Type of Document Dissertation Author D'Antonio-Del Rio, Julia Maria Author's Email Address firstname.lastname@example.org URN etd-11092010-101700 Title Traditionalism and Temporal Variance in Predictors of Gendered Homicide, 1970-2000 Degree Doctor of Philosophy (Ph.D.) Department Sociology Advisory Committee
Advisor Name Title Lee, Matthew R. Committee Chair Bankston, William Committee Member Becker, Sarah Committee Member Shihadeh, Edward Committee Member Buckner, Julia Dean's Representative Keywords
Date of Defense 2010-08-30 Availability unrestricted AbstractDuring the second half of the 20th century, changes in gender relations and equality have led to substantial shifts in many aspects of American life. As one feature of society, the relationship between social structure and crime has also changed with the shift from traditional to nontraditional views of gendered interaction. In particular, what were once thought to be invariant structural predictors of homicide may, in fact, have varying explanatory power over time; in particular, measurements of disadvantage and population structure may not equally affect men and women between 1970 and 2000.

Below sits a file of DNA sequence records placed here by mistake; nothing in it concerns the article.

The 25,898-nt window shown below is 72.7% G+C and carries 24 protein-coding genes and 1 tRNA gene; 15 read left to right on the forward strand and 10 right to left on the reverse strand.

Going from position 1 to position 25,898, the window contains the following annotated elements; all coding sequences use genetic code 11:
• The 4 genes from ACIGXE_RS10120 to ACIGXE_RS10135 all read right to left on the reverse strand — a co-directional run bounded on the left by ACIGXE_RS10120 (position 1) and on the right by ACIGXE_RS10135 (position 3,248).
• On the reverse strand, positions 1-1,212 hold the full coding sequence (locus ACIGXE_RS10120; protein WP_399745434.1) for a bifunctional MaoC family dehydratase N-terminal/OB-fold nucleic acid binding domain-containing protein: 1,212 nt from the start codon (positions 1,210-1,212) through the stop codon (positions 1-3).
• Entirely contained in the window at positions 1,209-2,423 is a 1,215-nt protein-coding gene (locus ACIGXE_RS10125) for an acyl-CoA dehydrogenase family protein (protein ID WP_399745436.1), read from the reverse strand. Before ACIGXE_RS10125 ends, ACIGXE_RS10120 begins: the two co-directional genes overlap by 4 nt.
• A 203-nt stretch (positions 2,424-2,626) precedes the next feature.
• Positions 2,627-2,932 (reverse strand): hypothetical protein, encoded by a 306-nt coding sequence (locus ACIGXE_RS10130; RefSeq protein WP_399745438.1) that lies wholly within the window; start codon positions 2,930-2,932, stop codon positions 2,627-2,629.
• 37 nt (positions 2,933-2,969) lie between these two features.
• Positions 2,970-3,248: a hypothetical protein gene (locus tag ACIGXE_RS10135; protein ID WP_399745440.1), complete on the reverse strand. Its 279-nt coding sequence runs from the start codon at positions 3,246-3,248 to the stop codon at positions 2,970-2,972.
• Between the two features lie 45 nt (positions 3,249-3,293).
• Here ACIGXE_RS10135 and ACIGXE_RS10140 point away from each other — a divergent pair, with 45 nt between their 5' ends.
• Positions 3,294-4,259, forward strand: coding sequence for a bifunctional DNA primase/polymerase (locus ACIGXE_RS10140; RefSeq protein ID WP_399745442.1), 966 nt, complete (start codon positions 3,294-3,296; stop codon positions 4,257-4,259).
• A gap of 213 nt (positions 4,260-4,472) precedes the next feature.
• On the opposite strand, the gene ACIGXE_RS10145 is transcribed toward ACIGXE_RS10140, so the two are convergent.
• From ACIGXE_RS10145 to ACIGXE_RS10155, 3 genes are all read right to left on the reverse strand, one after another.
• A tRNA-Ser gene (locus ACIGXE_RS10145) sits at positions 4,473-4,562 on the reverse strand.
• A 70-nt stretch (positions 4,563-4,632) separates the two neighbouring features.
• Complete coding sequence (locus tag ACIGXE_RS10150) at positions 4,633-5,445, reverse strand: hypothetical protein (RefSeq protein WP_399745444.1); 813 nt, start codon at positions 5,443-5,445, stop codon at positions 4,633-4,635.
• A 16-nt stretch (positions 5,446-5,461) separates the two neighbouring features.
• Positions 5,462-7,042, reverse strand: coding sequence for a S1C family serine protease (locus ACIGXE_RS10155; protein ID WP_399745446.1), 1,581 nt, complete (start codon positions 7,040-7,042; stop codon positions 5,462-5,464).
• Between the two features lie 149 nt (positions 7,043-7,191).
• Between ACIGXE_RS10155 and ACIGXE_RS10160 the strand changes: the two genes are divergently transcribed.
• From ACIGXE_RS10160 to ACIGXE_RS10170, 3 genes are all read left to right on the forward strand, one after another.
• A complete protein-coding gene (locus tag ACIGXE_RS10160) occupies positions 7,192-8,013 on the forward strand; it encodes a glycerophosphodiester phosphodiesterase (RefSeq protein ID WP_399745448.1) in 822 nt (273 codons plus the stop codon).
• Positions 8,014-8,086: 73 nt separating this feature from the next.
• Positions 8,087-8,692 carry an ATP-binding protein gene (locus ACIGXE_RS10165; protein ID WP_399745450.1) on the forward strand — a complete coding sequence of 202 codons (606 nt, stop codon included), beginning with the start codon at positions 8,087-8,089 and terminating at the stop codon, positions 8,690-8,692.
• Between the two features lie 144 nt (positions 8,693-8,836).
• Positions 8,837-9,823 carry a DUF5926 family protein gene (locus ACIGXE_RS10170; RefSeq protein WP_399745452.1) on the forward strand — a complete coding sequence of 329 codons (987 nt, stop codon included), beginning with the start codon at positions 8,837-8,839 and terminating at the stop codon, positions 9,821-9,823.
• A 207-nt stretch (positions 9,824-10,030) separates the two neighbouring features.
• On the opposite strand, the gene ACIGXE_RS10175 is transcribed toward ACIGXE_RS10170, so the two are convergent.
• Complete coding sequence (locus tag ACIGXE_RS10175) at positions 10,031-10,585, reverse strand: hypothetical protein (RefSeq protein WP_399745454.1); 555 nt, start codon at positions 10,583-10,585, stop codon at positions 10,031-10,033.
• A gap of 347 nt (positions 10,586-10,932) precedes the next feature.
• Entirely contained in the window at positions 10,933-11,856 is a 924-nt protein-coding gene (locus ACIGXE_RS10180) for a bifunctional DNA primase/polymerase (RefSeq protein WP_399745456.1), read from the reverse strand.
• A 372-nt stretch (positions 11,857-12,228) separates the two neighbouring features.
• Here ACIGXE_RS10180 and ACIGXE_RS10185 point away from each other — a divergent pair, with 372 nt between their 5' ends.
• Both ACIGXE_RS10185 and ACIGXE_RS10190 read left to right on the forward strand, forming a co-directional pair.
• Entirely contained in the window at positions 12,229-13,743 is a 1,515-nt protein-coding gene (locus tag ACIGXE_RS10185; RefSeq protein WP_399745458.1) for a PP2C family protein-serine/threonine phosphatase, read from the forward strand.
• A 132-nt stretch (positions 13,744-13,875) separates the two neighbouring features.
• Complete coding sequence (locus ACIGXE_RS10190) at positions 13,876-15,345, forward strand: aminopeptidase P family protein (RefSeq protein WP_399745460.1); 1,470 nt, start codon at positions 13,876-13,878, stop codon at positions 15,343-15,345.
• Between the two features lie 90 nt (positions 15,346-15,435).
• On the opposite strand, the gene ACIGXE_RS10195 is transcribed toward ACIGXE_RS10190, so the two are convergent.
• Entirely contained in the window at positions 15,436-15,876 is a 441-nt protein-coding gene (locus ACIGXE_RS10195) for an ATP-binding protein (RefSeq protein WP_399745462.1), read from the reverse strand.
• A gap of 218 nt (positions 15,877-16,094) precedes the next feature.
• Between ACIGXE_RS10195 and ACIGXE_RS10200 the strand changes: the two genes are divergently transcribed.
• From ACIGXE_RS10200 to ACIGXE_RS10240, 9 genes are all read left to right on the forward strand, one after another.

Therefore, the present study posits a transformation in the strength of these known covariates of homicide to explain county-level rates of homicide disaggregated by gender, by gender and victim/offender relationship, and by gender and race. Using Supplementary Homicide Reports and U.S. census data from 1970 to 2000, negative binomial regression results show variance in the explanatory power of homicide predictors between 1970 and 2000. Specifically, as they are related to male and female offending, measures of resource disadvantage have a greater effect at all time points on homicides perpetrated by females; while in contrast, measures of population structure have a larger effect on male homicide offenses in 1980, 1990, and 2000. When gender and the victim/offender relationship are considered, the most notable outcome indicates that for counts of homicides perpetrated by females who did not know their victims, the effects of structural covariates of homicide drastically increase in their predictive strength between 1980 and 2000. Finally, accounting for offender’s gender and race illustrates that with homicides perpetrated by whites, regardless of gender, the association with measures of resource deprivation and population structure is significant in 1980, but nonsignificant in 1990 and 2000. In contrast, the relationship between structural predictors and homicides committed by nonwhites is consistently significant from 1980 to 2000. Conceptual and theoretical implications of the results are also proposed.
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